We toured the art of Venice with the actress-turned-artist.
Rose McGowan isn’t sure how, exactly, she’s going to get into the preview day of the Venice Biennale. “Do I need a pass to get in?” she wondered. (You’re supposed to have a printed invitation and a photo ID.)
She shrugged: “Whatever. It’ll work out.”
No doubt she’s right. Still, the Venice Biennale is different from Art Basel Miami Beach and Frieze New York, where celebrities are routinely spotted walking the aisles. In Venice, the intersection of Hollywood and the art world is less pronounced, and a more refined and European sensibility reigns.
It’s fitting then, that McGowan, the former actress turned activist, is making her first major outing as a visual artist here, in a feminist group show in the Palazzo Benzon, hosted by London’s HEIST Gallery.
We met up for breakfast on a cloudy morning and set out to take a tour of four of the nine collateral exhibitions hosted around the city by the local cultural nonprofit Zuecca Projects. Among them is the HEIST show, titled “She Persists,” curated by gallery founder Mashael Al-Rushaid and art historian Sona Datta, and featuring work by Judy Chicago, Lynda Benglis, the Guerrilla Girls, Chitra Ganesh, and McGowan.
“It’s great company to be in,” McGowan said of her Venice debut. (It’s also, believe it or not, the first time Benglis and Chicago have shown work in the city.)
Although McGowan is still often identified in the press as an actress, that is a career that she has left firmly in her rear-view mirror. “I hate that they still label me as an actress. It was a very strange day job. There was lots of abuse. It’s not for the faint of heart,” she said. “I don’t identify as an actress. It’s like, please respect that.”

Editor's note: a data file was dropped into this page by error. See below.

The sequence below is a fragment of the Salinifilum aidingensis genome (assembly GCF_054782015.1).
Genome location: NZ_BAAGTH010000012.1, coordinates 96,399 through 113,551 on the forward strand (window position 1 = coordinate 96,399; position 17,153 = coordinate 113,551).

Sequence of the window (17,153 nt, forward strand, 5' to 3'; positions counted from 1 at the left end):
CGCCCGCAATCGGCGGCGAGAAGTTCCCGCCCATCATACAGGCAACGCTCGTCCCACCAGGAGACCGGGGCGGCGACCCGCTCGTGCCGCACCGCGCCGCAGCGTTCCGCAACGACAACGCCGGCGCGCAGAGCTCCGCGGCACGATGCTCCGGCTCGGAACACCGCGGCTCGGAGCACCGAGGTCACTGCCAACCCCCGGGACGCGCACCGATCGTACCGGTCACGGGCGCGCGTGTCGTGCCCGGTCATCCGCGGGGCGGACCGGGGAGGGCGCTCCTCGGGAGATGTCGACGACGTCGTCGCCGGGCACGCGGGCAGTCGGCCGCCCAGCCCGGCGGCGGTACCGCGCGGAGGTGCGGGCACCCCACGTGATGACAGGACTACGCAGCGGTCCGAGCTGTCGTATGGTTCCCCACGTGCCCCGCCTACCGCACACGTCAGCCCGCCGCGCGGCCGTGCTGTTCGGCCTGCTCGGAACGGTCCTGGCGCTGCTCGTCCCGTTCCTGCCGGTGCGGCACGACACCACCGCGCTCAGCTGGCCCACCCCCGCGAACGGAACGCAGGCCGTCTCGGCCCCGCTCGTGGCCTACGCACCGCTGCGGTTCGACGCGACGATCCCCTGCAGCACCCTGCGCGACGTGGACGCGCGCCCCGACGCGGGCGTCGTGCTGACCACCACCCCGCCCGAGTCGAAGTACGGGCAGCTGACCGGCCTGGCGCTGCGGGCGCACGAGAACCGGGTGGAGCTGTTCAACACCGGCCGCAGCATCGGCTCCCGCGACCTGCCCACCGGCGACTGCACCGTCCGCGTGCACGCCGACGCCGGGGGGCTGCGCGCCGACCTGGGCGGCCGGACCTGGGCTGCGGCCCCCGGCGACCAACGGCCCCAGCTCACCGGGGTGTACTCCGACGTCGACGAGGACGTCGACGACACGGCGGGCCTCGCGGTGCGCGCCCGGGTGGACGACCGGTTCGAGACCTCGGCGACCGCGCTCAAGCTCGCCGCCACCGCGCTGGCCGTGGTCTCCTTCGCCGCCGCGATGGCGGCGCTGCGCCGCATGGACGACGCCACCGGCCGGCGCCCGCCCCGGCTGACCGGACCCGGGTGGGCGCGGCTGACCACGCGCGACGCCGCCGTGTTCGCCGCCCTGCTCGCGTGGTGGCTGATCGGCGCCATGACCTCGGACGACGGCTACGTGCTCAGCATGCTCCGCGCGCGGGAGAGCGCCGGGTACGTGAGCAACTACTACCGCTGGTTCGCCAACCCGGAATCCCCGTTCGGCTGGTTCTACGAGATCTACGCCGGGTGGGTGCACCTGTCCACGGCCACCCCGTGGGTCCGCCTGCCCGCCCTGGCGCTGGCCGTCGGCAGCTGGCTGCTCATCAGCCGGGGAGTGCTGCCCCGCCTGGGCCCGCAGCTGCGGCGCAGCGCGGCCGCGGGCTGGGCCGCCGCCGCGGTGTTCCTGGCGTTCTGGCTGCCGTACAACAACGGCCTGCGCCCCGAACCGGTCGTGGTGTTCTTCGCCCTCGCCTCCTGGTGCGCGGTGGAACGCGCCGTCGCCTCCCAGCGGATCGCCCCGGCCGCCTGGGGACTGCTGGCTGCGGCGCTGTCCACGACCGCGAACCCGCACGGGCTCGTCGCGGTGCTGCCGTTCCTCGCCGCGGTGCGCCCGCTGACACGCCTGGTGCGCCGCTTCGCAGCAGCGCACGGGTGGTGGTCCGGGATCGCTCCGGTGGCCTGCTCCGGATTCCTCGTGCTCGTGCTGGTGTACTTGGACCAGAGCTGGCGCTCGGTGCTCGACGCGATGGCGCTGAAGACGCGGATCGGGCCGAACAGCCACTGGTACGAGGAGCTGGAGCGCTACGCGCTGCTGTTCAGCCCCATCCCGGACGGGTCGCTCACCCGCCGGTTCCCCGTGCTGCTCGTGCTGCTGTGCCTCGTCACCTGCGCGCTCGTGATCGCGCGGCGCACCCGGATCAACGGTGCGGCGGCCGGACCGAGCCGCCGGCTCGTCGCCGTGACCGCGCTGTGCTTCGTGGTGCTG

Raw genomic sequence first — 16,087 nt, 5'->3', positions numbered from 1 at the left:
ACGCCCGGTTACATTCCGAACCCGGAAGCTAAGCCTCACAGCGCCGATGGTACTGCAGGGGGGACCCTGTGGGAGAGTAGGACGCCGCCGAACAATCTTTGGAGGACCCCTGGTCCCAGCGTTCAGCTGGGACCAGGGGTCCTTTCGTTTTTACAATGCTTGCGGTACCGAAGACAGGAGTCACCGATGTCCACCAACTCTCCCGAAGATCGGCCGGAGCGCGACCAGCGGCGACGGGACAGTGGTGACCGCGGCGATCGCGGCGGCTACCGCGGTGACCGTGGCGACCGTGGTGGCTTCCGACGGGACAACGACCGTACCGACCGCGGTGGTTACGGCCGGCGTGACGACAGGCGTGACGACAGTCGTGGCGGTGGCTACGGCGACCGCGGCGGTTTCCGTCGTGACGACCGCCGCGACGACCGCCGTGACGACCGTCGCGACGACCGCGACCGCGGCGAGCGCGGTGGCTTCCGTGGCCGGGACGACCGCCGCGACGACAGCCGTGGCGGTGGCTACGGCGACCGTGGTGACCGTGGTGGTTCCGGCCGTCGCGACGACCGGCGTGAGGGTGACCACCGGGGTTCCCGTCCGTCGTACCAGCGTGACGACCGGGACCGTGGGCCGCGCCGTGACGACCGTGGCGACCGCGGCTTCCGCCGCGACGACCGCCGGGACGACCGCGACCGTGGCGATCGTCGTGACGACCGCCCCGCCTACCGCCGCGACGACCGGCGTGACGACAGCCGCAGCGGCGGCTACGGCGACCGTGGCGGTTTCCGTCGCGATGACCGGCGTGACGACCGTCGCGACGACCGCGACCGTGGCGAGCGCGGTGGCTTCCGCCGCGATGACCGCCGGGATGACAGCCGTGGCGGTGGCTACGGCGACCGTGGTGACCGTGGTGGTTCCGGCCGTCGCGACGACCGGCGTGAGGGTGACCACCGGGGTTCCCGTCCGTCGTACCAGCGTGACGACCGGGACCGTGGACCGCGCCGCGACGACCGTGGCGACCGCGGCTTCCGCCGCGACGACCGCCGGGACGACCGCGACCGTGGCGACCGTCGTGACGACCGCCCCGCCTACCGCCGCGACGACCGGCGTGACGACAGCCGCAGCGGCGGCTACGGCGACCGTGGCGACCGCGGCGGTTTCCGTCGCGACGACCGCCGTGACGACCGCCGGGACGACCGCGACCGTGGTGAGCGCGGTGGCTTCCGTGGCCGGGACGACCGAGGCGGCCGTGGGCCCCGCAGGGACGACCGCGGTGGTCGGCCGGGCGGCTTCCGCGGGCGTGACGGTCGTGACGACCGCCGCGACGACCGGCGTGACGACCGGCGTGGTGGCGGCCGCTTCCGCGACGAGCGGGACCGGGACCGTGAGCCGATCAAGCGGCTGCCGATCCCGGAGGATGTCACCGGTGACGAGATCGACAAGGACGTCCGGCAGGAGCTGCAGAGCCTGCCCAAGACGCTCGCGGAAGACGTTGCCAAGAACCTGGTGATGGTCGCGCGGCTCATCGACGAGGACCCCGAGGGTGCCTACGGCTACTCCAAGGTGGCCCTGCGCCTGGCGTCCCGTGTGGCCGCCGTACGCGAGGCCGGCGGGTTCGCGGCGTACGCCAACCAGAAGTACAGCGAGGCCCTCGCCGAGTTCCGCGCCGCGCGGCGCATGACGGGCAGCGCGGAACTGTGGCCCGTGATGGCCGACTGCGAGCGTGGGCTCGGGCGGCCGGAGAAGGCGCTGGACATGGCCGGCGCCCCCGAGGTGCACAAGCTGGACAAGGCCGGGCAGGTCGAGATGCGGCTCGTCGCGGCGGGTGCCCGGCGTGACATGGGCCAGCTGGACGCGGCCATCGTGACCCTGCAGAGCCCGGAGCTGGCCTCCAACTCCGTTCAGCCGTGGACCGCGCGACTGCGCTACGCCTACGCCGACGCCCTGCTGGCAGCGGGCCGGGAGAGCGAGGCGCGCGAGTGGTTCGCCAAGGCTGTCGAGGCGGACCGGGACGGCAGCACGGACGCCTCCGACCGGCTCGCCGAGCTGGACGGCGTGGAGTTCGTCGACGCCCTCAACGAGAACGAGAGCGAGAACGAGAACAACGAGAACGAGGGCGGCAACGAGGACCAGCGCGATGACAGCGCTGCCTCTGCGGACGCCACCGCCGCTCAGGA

McGowan, of course, also helped jump-start the #MeToo movement as one of the first women to come forward with allegations against producer Harvey Weinstein. (He denies them.)
But McGowan has also reinvented herself as an artist. She starred in Indecision IV (2018), a video art piece directed by Tonia Arapovic, which was inspired by a Maria Kreyn painting and commissioned by HEIST for the Venice show. Next up, she’ll be debuting her first live performance-art piece, based on her concept album and accompanying video, Planet Nine, at Edinburgh Festival Fringe in August.
“With acting, you’re doing it on behalf of someone’s imagination instead of your own,” McGowan said. In comparison, Planet Nine is about her own imagined utopia, a place of escape. “It’s a place you can go to in your mind.”
Only now, having left her previous career behind, does she feel like she can show her the artistic side of herself. “I get up to a lot of stuff that nobody knows about,” she says. “I didn’t want my work to come out while I was an actress because that just gets misinterpreted and made fun of in a way.”
The first stop on our tour was “The Parents’ Bedroom Show,” an exhibition curated by Austrian philosopher Elisabeth von Samsonow, featuring photographs by Juergen Teller and a video in a darkened installation inspired by the bedrooms of artists’ parents.